Sewell backs renaming bridge, but says Selma should decide
As a petition to rename the Edmund Pettus Bridge gains traction, currently having nearly 100,000 signatures and big-name support from “Selma” director Ava Duvernay, actress Kathy Bates, journalist Maria Shriver and others, U.S. Rep. Terri Sewell, D-AL, released a statement Monday adding her name to the list of supporters.
“In the wake of George Floyd’s murder and the subsequent protests and outcry across the nation, there is no denying that this moment is different,” Sewell said in the statement. “Our brothers and sisters – black and white – are crying out for bold change.”
Sewell noted that the Edmund Pettus Bridge, the “site where foot soldiers shed their blood in the name of equality and justice for all Americans,” is a powerful symbol of the Civil Rights Movement.
“While I believe the historical significance of the bridge transcends the man for which it was named, I also acknowledge that in this moment everything must be on the table and that includes renaming the bridge,” Sewell stated. “My primary focus is on extending the rights of the living and not on the transgressions of the dead. The voices on the streets of the nation cry out to be heard and they demand real change. Removing Confederate memorials and renaming buildings is not the change they seek, but it is an important step in the process towards racial healing. We must be willing to do the easy things so that we can focus on making transformational change.”
Sewell added that “any and all impediments” to making systemic changes in policing, education, housing, economic policy and more must be removed.
“We must confront and reject Alabama’s racist history and come together to implement the bold changes needed to ensure our nation finally lives up to its promise of equality and justice for all,” Sewell said.
In 2015, however, Sewell voiced opposition to calls to rename the bridge, saying in a statement at the time that the bridge’s “name is as significant as its imposing structure.”
“I am strongly opposed to changing the name of the Edmund Pettus Bridge,” Sewell said in 2015. “The historical irony is an integral part of the complicated history of Selma — a city known for its pivotal role in [the] Civil War and the Civil Rights Movement. The bridge is an iconic symbol of the struggle for voting rights in America and its name is as significant as its imposing structure. Changing the name of the bridge would change the course of history and compromise the historical integrity of the voting rights movement. As inheritors of the legacy surrounding the historical events that took place in Selma, we must safeguard that history — good and bad and resist attempts to rewrite it.”
The turnabout, however, is in response to the current moment, which Sewell said demands an “unequivocal” response – she provided one after the unrest in Birmingham, which took place on Jefferson Davis Day in the state.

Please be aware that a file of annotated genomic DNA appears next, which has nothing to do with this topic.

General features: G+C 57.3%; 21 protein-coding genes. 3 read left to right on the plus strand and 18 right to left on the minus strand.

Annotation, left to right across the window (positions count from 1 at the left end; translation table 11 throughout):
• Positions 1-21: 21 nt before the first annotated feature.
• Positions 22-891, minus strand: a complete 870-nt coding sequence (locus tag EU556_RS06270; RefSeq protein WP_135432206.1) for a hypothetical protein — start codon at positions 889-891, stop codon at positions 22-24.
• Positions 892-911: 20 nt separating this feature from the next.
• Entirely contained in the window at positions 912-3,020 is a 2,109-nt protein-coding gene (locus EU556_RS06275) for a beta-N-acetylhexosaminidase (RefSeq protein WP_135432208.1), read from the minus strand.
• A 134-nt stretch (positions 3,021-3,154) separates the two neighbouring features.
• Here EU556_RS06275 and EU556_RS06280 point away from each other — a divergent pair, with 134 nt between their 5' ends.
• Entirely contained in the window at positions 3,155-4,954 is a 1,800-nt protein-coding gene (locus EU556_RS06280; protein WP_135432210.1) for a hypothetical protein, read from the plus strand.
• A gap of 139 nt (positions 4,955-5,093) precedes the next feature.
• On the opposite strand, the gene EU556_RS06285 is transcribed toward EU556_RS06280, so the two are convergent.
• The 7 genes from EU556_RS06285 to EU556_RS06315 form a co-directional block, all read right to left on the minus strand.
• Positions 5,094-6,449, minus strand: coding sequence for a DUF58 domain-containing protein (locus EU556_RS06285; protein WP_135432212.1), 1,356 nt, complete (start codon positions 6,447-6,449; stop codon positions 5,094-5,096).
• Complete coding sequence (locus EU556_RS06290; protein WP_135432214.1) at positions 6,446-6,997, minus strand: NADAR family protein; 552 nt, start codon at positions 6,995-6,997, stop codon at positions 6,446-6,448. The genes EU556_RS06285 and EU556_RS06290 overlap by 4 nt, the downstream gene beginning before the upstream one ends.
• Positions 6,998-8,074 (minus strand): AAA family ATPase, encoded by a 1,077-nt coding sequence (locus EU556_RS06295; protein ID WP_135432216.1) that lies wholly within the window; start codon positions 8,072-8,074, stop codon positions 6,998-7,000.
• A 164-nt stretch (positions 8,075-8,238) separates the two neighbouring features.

“We need to remove these vestiges of our very painful history in Alabama,” Sewell said. “I can’t say remove the holiday, stop celebrating the holiday, and somehow say that the bridge is not up for consideration at all. I truly believe that we who grew up in Selma, we grow up understanding the complicated history that is Montgomery, Selma, and Birmingham, which is a history that includes both the Civil War and civil rights.”
“In order to say you see me and you hear me, you have to acknowledge that we’ve never dealt with institutional racism in America,” Sewell continued. “You must understand how deeply offensive it is that we celebrate and glorify these Confederate generals when what they wanted was to keep me and people who looked like me enslaved. It’s unacceptable in 2020. What makes our democracy great is that it’s a work in progress – it is messy and imperfect but it allows us to acknowledge our faults and redeem ourselves. And redemption and atonement require an acknowledgment that racism permeates every system in America.4Still, Sewell said the decision rests ultimately with the people of Selma and Dallas County.
“I believe the will of the people should reign and the people of Selma and Dallas County should decide what it should do with the bridge,” Sewell said. “These decisions are being made at the state legislature level and I think it’s unfortunate that the city of Birmingham can’t decide what statue can stay in that community, that the people of Selma can’t stay what stays or goes in their community. I don’t want to be an impediment to the will of the people, I think the people of Selma should decide what happens with the bridge. I’m with the people, but I do believe this moment is different.”
The petition now making the rounds, launched by podcast host Michael Starr Hopkins, aims to rename the bridge for U.S. Rep. John Lewis, D-GA, who was among the civil rights marchers brutalized by state troopers on Bloody Sunday.
“This isn’t just about changing the name on a bridge, this is about changing our country and living up to our own expectations,” Hopkins said in a press release.